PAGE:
HOMILY ADVENT WEEK 01 05 – Year I
Seeing with the Eyes of Faith:
Optional Memorial of St. Nicholas
(Isaiah 29:17-24; Ps 27; Mt 9:27-31)
“Do you see what I see?”
This line from a familiar Christmas Carol, along with today’s readings, invite us to see Jesus with the eyes of faith, and come to him for healing and new life.
The reading from Isaiah promises a time in the future when there will be a great transformation – barren deserts will blossom with verdant growth; the blind will receive sight, justice will be rendered, those who are ashamed will stand confident, those who are confused will understand and all will stand in awe of the Holy One of Israel.
In the gospel, we see these words of Isaiah being fulfilled in unexpected ways – through an itinerant, back-woods, poor preacher by the name of Jesus of Nazareth. It is interesting that it is two blind men who are able to “see” this humble rabbi for who he truly was – Son of David and Lord.
When they heard about Jesus, they believed, without being able to see him, that he could heal them. So, they followed after Jesus with faith so strong they persisted and followed him right into the house he entered. Then, when he asked whether they believed he could heal them, they confidently said “Yes.” And with that, their eyes were opened.
We can follow after Jesus with the same kind of faith, enter his house, and persist in asking him to open our eyes to who he truly is, receive his forgiveness and healing, and experience that new life only he can give. It is not a complicated matter, either. We can make sure we are spending time every day in prayer and Scripture reading. We can be vigilant in repenting for any sins that cloud our consciences. And we can try our best to treat the people around us with the love and respect they deserve. This simple formula will open our eyes – and it will move us to ask others, “Do you see what we see?”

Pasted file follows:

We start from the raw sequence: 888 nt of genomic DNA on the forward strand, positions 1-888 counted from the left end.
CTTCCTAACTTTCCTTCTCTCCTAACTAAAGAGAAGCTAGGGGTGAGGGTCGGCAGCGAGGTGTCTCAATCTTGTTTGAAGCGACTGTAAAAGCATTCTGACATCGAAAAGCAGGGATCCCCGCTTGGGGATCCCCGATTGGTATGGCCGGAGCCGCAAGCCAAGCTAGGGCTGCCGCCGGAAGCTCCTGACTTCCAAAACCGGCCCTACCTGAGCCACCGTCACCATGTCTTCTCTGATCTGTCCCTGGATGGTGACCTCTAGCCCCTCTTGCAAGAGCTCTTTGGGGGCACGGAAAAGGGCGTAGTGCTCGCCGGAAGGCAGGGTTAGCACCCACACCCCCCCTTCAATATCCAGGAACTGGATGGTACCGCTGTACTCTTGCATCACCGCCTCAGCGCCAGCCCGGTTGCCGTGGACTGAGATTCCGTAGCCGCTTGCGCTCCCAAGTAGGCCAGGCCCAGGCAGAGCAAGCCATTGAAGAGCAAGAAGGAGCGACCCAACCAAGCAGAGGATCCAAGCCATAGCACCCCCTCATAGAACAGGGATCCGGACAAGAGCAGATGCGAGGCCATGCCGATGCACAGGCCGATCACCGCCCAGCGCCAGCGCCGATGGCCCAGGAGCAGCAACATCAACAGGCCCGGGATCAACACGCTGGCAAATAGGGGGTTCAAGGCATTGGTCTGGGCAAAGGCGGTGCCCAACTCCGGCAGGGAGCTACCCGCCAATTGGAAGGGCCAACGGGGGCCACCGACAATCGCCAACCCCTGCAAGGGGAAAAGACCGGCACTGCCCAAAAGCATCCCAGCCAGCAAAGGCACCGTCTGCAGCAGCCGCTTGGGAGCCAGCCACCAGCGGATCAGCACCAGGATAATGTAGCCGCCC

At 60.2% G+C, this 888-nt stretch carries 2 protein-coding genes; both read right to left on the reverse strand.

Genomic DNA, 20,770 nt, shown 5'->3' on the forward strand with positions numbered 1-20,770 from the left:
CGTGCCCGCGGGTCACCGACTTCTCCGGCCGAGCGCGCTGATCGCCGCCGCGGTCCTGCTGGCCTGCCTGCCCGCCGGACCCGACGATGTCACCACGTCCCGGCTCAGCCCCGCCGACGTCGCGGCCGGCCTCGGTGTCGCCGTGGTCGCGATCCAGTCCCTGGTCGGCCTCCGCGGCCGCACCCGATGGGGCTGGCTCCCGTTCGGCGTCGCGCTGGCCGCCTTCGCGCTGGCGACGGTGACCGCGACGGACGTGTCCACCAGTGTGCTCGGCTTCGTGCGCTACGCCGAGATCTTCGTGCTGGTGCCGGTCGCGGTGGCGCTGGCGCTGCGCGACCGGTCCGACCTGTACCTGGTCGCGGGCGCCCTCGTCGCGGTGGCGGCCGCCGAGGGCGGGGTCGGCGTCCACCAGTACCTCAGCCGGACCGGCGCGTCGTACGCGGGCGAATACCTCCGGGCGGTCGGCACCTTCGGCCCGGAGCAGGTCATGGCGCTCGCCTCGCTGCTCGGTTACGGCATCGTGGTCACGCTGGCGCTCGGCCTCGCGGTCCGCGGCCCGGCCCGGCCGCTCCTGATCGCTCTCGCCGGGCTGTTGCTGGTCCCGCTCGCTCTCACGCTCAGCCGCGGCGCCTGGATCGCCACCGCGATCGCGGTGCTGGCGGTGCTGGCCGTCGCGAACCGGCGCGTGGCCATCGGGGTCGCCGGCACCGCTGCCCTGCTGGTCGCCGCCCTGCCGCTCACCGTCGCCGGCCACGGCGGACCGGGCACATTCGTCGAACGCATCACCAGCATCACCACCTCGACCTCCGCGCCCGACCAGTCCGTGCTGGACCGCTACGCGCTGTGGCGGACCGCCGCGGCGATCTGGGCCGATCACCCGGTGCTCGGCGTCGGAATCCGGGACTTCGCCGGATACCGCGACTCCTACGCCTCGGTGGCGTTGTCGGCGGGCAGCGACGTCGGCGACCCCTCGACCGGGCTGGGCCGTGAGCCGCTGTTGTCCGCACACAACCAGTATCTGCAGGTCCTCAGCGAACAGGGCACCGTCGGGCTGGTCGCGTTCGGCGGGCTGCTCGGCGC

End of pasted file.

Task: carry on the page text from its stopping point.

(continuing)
Bishop Robert Barron reminds us in his reflection for today that blindness in the Bible is very often a symbol of spiritual blindness: the incapacity to see what truly matters. Focused on the worldly goods of wealth, pleasure, power, and honor, most people don’t see how blind they are to the truly important things: giving oneself to the grace of God and living a life of love. If we have not surrendered to the grace of God, we are blind. How wonderful it is, then, that these men in the Gospel can cry out to Jesus in their need.
They are, of course, making a petition for physical healing, but it’s much more than that for us. It’s asking for that one thing that finally matters: spiritual vision—to know what my life is about, to know the big picture, to know where I’m going. We can have all the wealth, pleasure, honor, and power we want. We can have all the worldly goods we could desire. But if we don’t see spiritually, it will do us no good; it can even destroy us.
Today the Church invites us to celebrate the optional memorial of St. Nicholas. Little is known about the early life of Nicholas. In the early 4th century he was made bishop of Myra in Lycia (now Turkey). Famous for his charity, he became the focus of popular cults and devotions in the early Middle Ages. He was so popular that he was chosen joint patron of Russia with St Andrew; he is also a patron of sailors and children. In many parts of the world, he still plays a role as Santa Claus.
The Eucharist is both a foretaste of that enticing future foreseen by Isaiah, and a profound celebration of faith in Jesus as the Bread of Life. May our celebration help us see Jesus with the eyes of faith as did the blind men, and come to him for forgiveness, healing and new life.